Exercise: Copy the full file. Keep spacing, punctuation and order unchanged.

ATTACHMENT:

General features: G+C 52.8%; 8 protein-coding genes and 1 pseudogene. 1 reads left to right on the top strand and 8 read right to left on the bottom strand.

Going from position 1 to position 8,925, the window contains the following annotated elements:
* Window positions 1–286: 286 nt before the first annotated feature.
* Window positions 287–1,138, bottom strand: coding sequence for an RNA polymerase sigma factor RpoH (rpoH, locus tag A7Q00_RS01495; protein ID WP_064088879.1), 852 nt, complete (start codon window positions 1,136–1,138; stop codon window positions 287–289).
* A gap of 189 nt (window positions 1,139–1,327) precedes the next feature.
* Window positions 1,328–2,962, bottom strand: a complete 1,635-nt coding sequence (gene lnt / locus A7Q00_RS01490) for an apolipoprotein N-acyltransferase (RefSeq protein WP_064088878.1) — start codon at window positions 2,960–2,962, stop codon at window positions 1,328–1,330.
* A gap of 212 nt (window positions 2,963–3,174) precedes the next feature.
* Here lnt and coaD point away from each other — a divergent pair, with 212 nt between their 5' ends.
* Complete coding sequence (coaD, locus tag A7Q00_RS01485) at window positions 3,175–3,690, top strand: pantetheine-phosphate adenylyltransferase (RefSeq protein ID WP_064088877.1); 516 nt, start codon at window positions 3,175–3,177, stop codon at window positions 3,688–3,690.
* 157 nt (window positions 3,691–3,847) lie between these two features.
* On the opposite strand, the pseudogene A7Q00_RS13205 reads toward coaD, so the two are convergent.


General features: G+C 52.8%; 8 protein-coding genes and 1 pseudogene. 1 reads left to right on the top strand and 8 read right to left on the bottom strand.

Going from position 1 to position 8,925, the window contains the following annotated elements:
* Window positions 1–286: 286 nt before the first annotated feature.
* Window positions 287–1,138, bottom strand: coding sequence for an RNA polymerase sigma factor RpoH (rpoH, locus tag A7Q00_RS01495; protein ID WP_064088879.1), 852 nt, complete (start codon window positions 1,136–1,138; stop codon window positions 287–289).
* A gap of 189 nt (window positions 1,139–1,327) precedes the next feature.
* Window positions 1,328–2,962, bottom strand: a complete 1,635-nt coding sequence (gene lnt / locus A7Q00_RS01490) for an apolipoprotein N-acyltransferase (RefSeq protein WP_064088878.1) — start codon at window positions 2,960–2,962, stop codon at window positions 1,328–1,330.
* A gap of 212 nt (window positions 2,963–3,174) precedes the next feature.
* Here lnt and coaD point away from each other — a divergent pair, with 212 nt between their 5' ends.
* Complete coding sequence (coaD, locus tag A7Q00_RS01485) at window positions 3,175–3,690, top strand: pantetheine-phosphate adenylyltransferase (RefSeq protein ID WP_064088877.1); 516 nt, start codon at window positions 3,175–3,177, stop codon at window positions 3,688–3,690.
* 157 nt (window positions 3,691–3,847) lie between these two features.
* On the opposite strand, the pseudogene A7Q00_RS13205 reads toward coaD, so the two are convergent.